“She came in and pled guilty – ‘I did wrong, I did a horrible wrong’ – she’s such a good person, she knew she had to plead guilty, and she did.”

Casper attorney Marci Crank Bramlet, working with LaBuda and for Jewkes in civil matters, spoke.

“Except by the cruelest twist of fate, any of us could meet at the intersection” after making “a horrendous decision” as Jewkes did, she said. “We think a heavy sentence will make us feel better but whether it’s no prison or 20 years, it won’t bring someone back. Jade has already condemned herself.”

Bramlet said Jewkes “had made a catastrophic choice and accepted responsibility,” asking that she have hope for a future with a sentence of seven to 14 years and one for the DUI. The defense accepted restitution costs.


Judge Tyler said he reviewed her file, noting that after the fatal collision, WHP troopers tried to interview her but she was uncooperative.

During a presentence evaluation, she said once or twice a month she would drink “to an excessive point” and on Jan. 1, she drank for “22 hours straight.”

He read off words such as “atrocious” and “senseless,” “death and destruction,” “catastrophic choice” from victim impact statements, “including by those providing statements on your behalf.”

She might not have wanted to kill someone but her “intent” is not an element, Judge Tyler said. He said the three counties he serves – Sublette, Teton and Fremont – each have citizens with different expectations.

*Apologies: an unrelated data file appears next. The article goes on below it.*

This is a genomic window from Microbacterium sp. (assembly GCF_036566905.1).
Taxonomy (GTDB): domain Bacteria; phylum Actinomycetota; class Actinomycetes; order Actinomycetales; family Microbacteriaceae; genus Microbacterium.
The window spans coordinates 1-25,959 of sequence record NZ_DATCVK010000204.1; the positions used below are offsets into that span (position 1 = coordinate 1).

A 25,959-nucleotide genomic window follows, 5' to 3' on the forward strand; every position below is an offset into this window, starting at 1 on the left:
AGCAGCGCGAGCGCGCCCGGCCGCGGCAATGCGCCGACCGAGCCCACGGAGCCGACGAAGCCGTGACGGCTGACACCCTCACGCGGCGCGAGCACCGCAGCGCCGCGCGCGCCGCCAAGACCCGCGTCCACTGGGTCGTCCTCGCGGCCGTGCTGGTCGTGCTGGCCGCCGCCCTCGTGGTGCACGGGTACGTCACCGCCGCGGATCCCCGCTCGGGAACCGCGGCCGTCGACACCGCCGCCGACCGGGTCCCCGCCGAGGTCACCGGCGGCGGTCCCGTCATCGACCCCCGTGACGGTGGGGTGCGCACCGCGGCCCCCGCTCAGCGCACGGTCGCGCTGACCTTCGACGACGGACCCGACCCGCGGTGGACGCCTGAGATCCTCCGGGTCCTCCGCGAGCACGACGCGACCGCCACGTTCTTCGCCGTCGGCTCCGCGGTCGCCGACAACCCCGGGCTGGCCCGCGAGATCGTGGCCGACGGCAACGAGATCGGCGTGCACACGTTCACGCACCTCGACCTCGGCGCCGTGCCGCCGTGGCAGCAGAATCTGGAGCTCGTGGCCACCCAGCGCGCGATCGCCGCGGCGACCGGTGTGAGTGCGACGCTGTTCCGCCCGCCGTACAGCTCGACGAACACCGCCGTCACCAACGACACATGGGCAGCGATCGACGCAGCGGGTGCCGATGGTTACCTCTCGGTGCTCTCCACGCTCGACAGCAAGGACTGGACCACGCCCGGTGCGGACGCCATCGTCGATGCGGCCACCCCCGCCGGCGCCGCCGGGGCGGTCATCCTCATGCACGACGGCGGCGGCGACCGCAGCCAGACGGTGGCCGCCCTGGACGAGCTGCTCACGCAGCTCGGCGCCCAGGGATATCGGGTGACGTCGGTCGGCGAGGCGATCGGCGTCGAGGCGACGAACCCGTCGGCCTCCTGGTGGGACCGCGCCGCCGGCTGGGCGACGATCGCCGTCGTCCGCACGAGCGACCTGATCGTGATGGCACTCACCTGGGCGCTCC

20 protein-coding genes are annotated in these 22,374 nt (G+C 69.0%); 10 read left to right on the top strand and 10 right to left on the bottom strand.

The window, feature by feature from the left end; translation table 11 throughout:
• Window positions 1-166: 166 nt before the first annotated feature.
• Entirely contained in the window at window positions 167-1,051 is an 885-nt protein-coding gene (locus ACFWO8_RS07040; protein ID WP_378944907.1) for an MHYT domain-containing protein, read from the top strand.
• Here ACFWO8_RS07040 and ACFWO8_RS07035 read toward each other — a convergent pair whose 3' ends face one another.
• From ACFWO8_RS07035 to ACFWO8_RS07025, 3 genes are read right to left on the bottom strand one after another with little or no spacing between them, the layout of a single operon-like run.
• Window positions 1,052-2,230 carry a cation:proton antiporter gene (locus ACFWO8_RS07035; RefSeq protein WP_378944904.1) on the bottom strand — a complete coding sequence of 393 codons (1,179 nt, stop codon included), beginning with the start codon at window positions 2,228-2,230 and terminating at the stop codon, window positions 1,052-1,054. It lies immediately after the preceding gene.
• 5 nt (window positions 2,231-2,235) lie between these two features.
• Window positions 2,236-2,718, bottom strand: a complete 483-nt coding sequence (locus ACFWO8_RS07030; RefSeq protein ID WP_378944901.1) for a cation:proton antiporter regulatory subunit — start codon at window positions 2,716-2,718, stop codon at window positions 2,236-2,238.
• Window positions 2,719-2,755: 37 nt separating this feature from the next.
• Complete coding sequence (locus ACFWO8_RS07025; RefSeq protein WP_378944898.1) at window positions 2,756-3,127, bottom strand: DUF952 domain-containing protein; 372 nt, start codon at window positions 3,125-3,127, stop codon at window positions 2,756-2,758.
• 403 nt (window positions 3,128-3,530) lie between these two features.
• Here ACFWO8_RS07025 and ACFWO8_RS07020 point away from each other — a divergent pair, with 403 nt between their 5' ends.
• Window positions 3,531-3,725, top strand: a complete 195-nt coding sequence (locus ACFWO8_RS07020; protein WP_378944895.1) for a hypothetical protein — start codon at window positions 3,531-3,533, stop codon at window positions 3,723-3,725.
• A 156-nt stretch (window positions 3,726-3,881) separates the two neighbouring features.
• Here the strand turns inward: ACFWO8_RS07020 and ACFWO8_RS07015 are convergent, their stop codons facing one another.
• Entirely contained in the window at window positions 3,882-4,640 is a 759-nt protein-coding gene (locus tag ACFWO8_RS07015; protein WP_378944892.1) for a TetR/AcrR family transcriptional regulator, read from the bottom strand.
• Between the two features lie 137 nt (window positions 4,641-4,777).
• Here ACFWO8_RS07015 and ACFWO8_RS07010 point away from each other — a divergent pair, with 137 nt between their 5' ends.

“I try to consider where I am in my jurisdiction and what the citizens expect me to do,” weighing that with rehabilitation, deterrence and punishment “to come up with a fair and just sentence.”

“I would be unfair if I did not tell you this before you address the court,” the judge said.

Jewkes then prepared to read her statement when Crosson asked if it she could move so the Deal family could see her face.

She moved and turned to speak to the Deal family; the judge told her to address him. She expressed deep “regret and sorrow” for their “insurmountable loss.”

“Pleading not guilty was one of my worst experiences,” she said. “I am guilty.”

There has not been one day since Jan. 1 that she has not carried the weight of her decision to drive drunk and end up taking Deal’s life and will not be “a day going forward that I do not think of Shane.”

She said she would “pray for their healing and comfort until my last day on this earth. … My actions were inexcusable. … I truly hope you can find some justice at the conclusion of these proceedings today.”

Jewkes is committed to sobriety – “I will never again consume a drop of alcohol in my life.” She said she wants to be a positive influence and share her experience “with anyone and everyone that will listen and not shy away from the backlash.”

While Jewkes can’t change the outcome of “the horrific impact” she left on the Deal family, “I take 100 percent responsibility for the decision I made to drink and drive on Jan. 1. I stand before ready to accept any consequences set by (Judge Tyler).”

Judge Tyler ordered two restitution requests to be paid – one for $3,640.20 for Deal’s funeral costs and another for $392.19 for counseling.

As he pronounced the sentence of 15 to 20 years, Jewkes and others cried quietly. Her mother reached out but Jewkes was handcuffed by a court deputy and taken away.